According to the United States Census Bureau, the city has a total area of 62.2 square miles (161.1 km2), of which 61.4 square miles (158.9 km2) are land and 0.8 square miles (2.2 km2) are water, comprising 1.37% of the city.[18] Berlin is situated at the confluence of the Androscoggin and Dead rivers. The Mahoosuc Range is to the southeast. Jericho Mountain State Park, created from a city park and from private land in 2005, is west of the city center and features a reservoir created in the 1970s and a network of ATV trails. The city's highest point is Mount Weeks, at 3,901 feet (1,189 m) above sea level. A prominent feature in the landscape of Berlin is 2,031-foot (619 m) Mount Forist, rising over the west side of the city. Approximately half of Berlin lies within the Connecticut River watershed, and half lies in the Androscoggin River watershed.[19]



pond with fish hatchery
York Pond with the Berlin Fish Hatchery in the background.

Like all of northern New England, except the highest mountains, Berlin has a warm-summer humid continental climate (Köppen Dfb) characterized by cold, snowy winters and warm summers. Warm southerly or easterly airflows from an anticyclone in the Atlantic occasionally moderate the winters: on December 7, 2001 Berlin reached as warm as 68 °F or 20 °C. Blocks to the west, however, may drive very cold air from eastern Canada and the shallow, frozen Hudson Bay, providing extremely cold winters as occurred in 1917/1918, 1922/1923 and 1933/1934; the coldest temperature recorded in Berlin is −44 °F (−42.2 °C) on December 30 and 31, 1917. It can be expected that each year on average 68 afternoons will not top freezing, that 34.4 mornings will fall to or below 0 °F or −17.8 °C, and that 180.5 mornings will fall to or below freezing point. The average window for days not topping freezing is November 14 to March 29, and for subzero lows from December 11 to March 12. Snowfall is typically heavy at 79.7 inches or 2.02 metres, with the historical range being from 127 inches (3.23 m) between July 1995 and June 1996 to 34.2 inches (0.87 m) between July 1979 and June 1980.

Summer weather is generally moderate, though rain depressions moving from the tropics or strong frontal storms often produce heavy rainfall: the record daily rainfall is 6.50 inches (165.1 mm) on September 17, 1999, beating the previous record of 5.15 inches (130.8 mm) on the same day in 1932. The wettest month has however been September 1954 with 12.21 inches (310.1 mm) and the driest January 1981 with 0.14 inches (3.6 mm) actually consisting of 3.1 inches (0.08 m) of snow. Calendar year precipitation has ranged from a low of 29.47 inches (748.5 mm) in 2001 to 58.00 inches (1,473.2 mm) in 1954. Occasionally an offshore flow from the interior United States will produce very hot weather during the summer: the record high is 98 °F (36.7 °C) on four occasions: three consecutive days from June 3 to 5 in 1919 and on July 5, 1983.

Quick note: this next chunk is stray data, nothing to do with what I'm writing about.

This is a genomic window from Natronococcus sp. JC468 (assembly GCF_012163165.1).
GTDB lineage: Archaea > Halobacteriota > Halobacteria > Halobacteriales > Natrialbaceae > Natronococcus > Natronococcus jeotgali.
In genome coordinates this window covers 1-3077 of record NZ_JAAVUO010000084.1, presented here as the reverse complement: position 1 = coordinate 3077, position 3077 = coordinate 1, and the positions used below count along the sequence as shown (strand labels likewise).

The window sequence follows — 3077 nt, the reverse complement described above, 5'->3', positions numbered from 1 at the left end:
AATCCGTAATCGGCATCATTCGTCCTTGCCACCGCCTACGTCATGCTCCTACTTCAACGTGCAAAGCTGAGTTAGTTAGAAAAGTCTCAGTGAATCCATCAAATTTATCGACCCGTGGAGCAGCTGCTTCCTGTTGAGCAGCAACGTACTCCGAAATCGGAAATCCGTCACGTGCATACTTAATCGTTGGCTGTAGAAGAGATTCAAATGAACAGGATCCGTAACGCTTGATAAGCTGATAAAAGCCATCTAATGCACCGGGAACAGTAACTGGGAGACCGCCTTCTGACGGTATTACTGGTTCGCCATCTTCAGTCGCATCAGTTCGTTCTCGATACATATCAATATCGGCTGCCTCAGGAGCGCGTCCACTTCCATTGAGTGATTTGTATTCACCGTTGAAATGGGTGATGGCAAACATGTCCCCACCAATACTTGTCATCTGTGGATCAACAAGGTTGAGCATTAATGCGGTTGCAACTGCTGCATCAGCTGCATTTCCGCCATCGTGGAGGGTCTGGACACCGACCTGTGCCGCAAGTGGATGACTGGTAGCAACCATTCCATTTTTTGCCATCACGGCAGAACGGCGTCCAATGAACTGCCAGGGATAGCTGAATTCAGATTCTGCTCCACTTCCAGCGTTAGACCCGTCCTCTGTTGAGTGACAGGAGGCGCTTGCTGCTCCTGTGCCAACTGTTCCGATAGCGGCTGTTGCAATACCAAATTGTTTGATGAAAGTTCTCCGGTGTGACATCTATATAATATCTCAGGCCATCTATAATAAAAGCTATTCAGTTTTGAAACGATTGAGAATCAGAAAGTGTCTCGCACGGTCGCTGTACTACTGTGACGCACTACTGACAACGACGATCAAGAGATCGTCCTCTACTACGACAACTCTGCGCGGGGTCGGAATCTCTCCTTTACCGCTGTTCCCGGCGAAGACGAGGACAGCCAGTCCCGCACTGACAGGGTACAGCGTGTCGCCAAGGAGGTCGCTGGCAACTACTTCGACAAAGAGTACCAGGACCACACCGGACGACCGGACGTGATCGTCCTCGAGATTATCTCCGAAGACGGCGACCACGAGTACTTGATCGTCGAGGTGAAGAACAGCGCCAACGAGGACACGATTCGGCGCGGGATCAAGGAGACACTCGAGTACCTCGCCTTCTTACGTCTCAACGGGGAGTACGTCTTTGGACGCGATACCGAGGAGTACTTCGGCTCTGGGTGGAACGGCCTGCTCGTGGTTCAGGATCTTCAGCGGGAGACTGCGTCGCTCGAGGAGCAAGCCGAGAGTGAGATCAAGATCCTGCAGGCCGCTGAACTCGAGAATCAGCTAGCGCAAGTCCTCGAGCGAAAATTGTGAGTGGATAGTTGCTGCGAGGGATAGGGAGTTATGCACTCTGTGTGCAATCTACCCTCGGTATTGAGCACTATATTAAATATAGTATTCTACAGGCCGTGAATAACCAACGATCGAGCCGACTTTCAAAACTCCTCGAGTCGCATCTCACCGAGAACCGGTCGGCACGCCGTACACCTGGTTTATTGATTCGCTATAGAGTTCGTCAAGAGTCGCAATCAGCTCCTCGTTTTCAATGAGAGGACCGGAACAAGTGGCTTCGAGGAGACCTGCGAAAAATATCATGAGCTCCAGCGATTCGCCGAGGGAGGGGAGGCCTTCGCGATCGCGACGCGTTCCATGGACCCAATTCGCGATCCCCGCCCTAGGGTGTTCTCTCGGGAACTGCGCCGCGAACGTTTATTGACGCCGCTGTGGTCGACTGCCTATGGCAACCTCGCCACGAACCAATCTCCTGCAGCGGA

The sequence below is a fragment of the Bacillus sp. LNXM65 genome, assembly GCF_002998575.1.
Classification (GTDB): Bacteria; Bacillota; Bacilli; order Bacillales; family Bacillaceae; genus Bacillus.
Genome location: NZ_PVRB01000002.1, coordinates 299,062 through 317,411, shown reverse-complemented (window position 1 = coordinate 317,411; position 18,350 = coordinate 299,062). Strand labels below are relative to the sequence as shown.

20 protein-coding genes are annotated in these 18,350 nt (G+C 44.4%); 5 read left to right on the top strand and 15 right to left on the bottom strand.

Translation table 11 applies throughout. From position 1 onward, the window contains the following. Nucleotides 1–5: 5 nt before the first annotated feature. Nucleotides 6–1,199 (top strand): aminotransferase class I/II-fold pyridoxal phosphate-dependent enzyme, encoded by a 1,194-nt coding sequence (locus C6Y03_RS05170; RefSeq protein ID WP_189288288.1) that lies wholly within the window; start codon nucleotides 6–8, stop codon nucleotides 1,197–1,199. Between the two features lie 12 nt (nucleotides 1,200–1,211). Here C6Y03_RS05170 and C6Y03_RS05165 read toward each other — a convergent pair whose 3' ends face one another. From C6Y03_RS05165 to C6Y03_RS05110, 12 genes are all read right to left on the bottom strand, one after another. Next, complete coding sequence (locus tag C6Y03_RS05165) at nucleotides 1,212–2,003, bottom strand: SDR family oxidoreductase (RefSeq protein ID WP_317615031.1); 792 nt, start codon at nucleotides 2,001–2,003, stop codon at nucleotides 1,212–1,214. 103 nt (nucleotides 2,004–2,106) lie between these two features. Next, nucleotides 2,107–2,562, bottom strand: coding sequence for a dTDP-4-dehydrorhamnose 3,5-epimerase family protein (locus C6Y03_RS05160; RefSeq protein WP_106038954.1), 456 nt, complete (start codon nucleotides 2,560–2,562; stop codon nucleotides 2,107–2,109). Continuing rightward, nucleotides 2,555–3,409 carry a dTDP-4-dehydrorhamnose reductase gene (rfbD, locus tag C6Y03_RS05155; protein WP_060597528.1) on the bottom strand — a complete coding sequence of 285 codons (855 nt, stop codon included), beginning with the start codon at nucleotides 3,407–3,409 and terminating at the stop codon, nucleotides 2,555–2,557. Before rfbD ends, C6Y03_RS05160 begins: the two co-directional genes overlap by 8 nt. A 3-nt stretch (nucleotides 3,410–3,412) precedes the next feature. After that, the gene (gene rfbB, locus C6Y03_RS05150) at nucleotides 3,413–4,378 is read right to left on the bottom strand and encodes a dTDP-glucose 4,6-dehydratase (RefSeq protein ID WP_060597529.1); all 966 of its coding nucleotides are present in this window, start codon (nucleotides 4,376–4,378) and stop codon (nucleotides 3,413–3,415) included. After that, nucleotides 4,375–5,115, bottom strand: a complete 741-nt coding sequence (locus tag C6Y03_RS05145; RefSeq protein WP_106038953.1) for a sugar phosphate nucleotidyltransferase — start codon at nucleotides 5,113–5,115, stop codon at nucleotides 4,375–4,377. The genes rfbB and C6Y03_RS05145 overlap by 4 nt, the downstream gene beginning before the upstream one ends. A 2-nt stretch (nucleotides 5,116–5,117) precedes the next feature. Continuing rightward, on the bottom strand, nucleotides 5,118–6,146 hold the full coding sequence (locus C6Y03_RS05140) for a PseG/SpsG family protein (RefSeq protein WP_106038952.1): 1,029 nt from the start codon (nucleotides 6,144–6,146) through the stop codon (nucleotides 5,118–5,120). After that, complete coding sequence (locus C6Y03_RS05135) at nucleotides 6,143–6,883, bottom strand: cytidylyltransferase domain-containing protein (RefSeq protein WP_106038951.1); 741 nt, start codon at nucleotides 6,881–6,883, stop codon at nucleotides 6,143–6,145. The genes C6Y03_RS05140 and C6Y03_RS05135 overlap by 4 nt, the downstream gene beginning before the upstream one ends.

Climate data for Berlin, New Hampshire (1991–2020 normals; extremes 1886 to 1892 and since October 1917)
Month Jan Feb Mar Apr May Jun Jul Aug Sep Oct Nov Dec Year
Record high °F (°C) 67
Mean maximum °F (°C) 51.0
Mean daily maximum °F (°C) 26.9
Daily mean °F (°C) 16.1
Mean daily minimum °F (°C) 5.4
Mean minimum °F (°C) −15.5
Record low °F (°C) −35
Average precipitation inches (mm) 2.73
Average snowfall inches (cm) 18.2
Average precipitation days (≥ 0.01 in) 10.2 9.1 10.0 10.5 12.1 12.3 11.8 10.3 9.3 11.7 10.2 12.2 129.7
Average snowy days (≥ 0.1 in) 7.6 6.6 5.3 1.9 0.1 0.0 0.0 0.0 0.0 0.4 2.6 7.3 31.8
Source: NOAA[20][21]


Historical population
U.S. Decennial Census[5][22]

As of the census of 2010, there were 10,051 people, 4,178 households, and 2,515 families residing in the town. There were 4,910 housing units, of which 732, or 14.9%, were vacant. The racial makeup of the town was 96.5% white, 0.8% African American, 0.4% Native American, 0.3% Asian, 0.0% Native Hawaiian or Pacific Islander, 0.2% some other race, and 1.8% from two or more races. 1.5% of the population were Hispanic or Latino of any race.[23]